Does artificial intelligence approach to a state in which it poses a threat to humans? Is the android, which replicates the human brain, the robot model that integrates among us?
Do we really need to feed the technological fear of overtaking robots? I believe that the answer is, rightly, no.
In reality the technology of machines, artificial intelligence and automation has taken a different path from that pictured in many shi fi movies or described i perfect details in many novels of the last century.
At the last meeting of the World Economic Forum, a report set, by 2020, the replacement of 5 million human jobs, with equally robots, in 15 countries around the world.
The gap between the five driver automation countries and the other one hundred and ninety-one of the world should become the theme of political agendas, much more and before the fear of labor saving.
The five major areas of the world ahead in robotics will take advantage of the technological boost on growth factors, on the one hand, but will also be found later in social policies and in the formation of human capital necessary for automation.
In Asian countries, starting from China, double-digit growth has leveled, as it should be, wages and treatments with the rest of the world.
It is in China that today, paradoxically, the most incisive phenomena of labor saving and of the “Robot replace human” are recorded in the traditional sense.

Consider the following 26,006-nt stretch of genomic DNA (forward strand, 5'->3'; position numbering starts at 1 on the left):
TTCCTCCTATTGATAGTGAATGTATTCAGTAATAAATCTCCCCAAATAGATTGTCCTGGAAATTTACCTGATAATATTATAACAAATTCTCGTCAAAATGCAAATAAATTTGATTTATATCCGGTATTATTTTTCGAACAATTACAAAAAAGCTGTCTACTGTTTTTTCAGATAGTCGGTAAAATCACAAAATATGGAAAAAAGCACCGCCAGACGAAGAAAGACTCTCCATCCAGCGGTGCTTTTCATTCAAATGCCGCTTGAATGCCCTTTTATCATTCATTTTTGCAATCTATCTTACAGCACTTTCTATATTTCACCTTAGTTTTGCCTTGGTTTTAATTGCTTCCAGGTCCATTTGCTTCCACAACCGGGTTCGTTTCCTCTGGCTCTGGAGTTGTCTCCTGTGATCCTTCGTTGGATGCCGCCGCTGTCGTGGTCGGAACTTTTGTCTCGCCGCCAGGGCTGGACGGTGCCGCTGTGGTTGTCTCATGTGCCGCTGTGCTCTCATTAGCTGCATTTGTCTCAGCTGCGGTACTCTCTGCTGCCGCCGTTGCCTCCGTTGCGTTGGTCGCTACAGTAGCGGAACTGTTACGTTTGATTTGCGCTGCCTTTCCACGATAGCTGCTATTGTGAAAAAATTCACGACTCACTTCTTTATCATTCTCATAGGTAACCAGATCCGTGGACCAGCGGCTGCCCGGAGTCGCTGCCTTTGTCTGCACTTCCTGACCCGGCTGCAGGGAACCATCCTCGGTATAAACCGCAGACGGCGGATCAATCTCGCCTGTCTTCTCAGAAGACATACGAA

Conversely, the decline in labor costs as a factor in Asian delocalisation suggests possible returns to manufacturing in the West.
The nightmare of the “Robot replace human” and of the destruction of the jobs omits all this: the human work in the factory is not destined at all to disappear.
If we look at the big picture, which is starting to become impressive, robotic machines in service activities are not the naive model of the handyman and independent robot, proposed by science fiction films.
Compared to the initial expectations of techno-utopism, the prediction of exceeding the threshold between the intelligent computer and the human brain moves further and further into time.
In 1997 the most impressive of the intelligent computing companies was also the most bitter of the denials of techno-utopism: a robot can surpass, undoubtedly, the human brain in computing power, but it fails to perform anything that may even resemble the thinking of a newborn in the state, just, precognitive.
The difference between mind and computer will remain, perhaps forever, confined to the distance that passes between the computing power of a computer and a robotic machine and the ability of learning of the human brain.
In no conceivable robot can emotion ever be wired: the specific prerequisite of knowledge and functioning of our brain.
Franco defines itself as a person trapped in a sedentary lifestyle, however, he is an avid fitness “addict” and like, many more in his environment spends vast parts of his leisure time on a gym, running, cycling.